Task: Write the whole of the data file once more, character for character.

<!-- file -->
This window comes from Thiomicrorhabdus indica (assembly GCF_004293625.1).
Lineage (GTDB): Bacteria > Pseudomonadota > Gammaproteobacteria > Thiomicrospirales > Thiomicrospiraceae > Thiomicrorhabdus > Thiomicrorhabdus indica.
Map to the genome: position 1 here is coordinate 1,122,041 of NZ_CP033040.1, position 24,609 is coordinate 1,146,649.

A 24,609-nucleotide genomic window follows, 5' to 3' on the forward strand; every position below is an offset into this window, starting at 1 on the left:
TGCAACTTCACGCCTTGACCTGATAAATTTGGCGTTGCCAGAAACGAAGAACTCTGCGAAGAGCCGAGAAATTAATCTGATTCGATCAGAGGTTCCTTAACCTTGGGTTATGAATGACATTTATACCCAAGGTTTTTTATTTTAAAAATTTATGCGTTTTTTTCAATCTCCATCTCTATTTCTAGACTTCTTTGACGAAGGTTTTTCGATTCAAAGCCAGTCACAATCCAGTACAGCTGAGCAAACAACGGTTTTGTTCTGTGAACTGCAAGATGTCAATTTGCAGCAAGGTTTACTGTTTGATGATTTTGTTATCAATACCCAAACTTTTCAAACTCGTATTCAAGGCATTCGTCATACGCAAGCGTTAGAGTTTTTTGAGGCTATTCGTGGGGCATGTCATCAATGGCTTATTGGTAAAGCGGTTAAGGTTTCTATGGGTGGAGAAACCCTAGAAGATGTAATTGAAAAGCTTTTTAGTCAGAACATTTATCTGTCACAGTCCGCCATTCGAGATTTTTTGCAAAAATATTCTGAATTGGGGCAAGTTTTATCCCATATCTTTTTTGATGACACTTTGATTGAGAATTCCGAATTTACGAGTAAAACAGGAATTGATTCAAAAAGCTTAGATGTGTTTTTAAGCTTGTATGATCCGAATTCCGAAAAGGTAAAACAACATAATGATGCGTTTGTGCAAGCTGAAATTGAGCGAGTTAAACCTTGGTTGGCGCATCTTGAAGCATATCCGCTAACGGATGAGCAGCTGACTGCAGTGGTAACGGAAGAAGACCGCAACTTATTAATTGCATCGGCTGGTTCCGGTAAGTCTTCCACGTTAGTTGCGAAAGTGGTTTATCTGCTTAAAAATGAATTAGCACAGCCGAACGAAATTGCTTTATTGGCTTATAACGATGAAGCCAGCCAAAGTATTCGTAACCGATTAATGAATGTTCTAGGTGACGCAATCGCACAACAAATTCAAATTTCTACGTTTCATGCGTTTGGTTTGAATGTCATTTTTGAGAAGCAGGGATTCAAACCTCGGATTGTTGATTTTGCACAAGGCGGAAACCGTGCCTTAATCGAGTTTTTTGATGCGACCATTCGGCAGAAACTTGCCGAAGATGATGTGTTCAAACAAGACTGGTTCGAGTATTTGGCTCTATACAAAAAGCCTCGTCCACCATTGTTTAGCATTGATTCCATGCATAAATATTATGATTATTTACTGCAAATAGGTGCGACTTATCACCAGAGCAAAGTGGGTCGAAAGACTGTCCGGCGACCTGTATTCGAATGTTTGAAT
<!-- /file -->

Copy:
This window comes from Thiomicrorhabdus indica (assembly GCF_004293625.1).
Lineage (GTDB): Bacteria > Pseudomonadota > Gammaproteobacteria > Thiomicrospirales > Thiomicrospiraceae > Thiomicrorhabdus > Thiomicrorhabdus indica.
Map to the genome: position 1 here is coordinate 1,122,041 of NZ_CP033040.1, position 24,609 is coordinate 1,146,649.

A 24,609-nucleotide genomic window follows, 5' to 3' on the forward strand; every position below is an offset into this window, starting at 1 on the left:
TGCAACTTCACGCCTTGACCTGATAAATTTGGCGTTGCCAGAAACGAAGAACTCTGCGAAGAGCCGAGAAATTAATCTGATTCGATCAGAGGTTCCTTAACCTTGGGTTATGAATGACATTTATACCCAAGGTTTTTTATTTTAAAAATTTATGCGTTTTTTTCAATCTCCATCTCTATTTCTAGACTTCTTTGACGAAGGTTTTTCGATTCAAAGCCAGTCACAATCCAGTACAGCTGAGCAAACAACGGTTTTGTTCTGTGAACTGCAAGATGTCAATTTGCAGCAAGGTTTACTGTTTGATGATTTTGTTATCAATACCCAAACTTTTCAAACTCGTATTCAAGGCATTCGTCATACGCAAGCGTTAGAGTTTTTTGAGGCTATTCGTGGGGCATGTCATCAATGGCTTATTGGTAAAGCGGTTAAGGTTTCTATGGGTGGAGAAACCCTAGAAGATGTAATTGAAAAGCTTTTTAGTCAGAACATTTATCTGTCACAGTCCGCCATTCGAGATTTTTTGCAAAAATATTCTGAATTGGGGCAAGTTTTATCCCATATCTTTTTTGATGACACTTTGATTGAGAATTCCGAATTTACGAGTAAAACAGGAATTGATTCAAAAAGCTTAGATGTGTTTTTAAGCTTGTATGATCCGAATTCCGAAAAGGTAAAACAACATAATGATGCGTTTGTGCAAGCTGAAATTGAGCGAGTTAAACCTTGGTTGGCGCATCTTGAAGCATATCCGCTAACGGATGAGCAGCTGACTGCAGTGGTAACGGAAGAAGACCGCAACTTATTAATTGCATCGGCTGGTTCCGGTAAGTCTTCCACGTTAGTTGCGAAAGTGGTTTATCTGCTTAAAAATGAATTAGCACAGCCGAACGAAATTGCTTTATTGGCTTATAACGATGAAGCCAGCCAAAGTATTCGTAACCGATTAATGAATGTTCTAGGTGACGCAATCGCACAACAAATTCAAATTTCTACGTTTCATGCGTTTGGTTTGAATGTCATTTTTGAGAAGCAGGGATTCAAACCTCGGATTGTTGATTTTGCACAAGGCGGAAACCGTGCCTTAATCGAGTTTTTTGATGCGACCATTCGGCAGAAACTTGCCGAAGATGATGTGTTCAAACAAGACTGGTTCGAGTATTTGGCTCTATACAAAAAGCCTCGTCCACCATTGTTTAGCATTGATTCCATGCATAAATATTATGATTATTTACTGCAAATAGGTGCGACTTATCACCAGAGCAAAGTGGGTCGAAAGACTGTCCGGCGACCTGTATTCGAATGTTTGAAT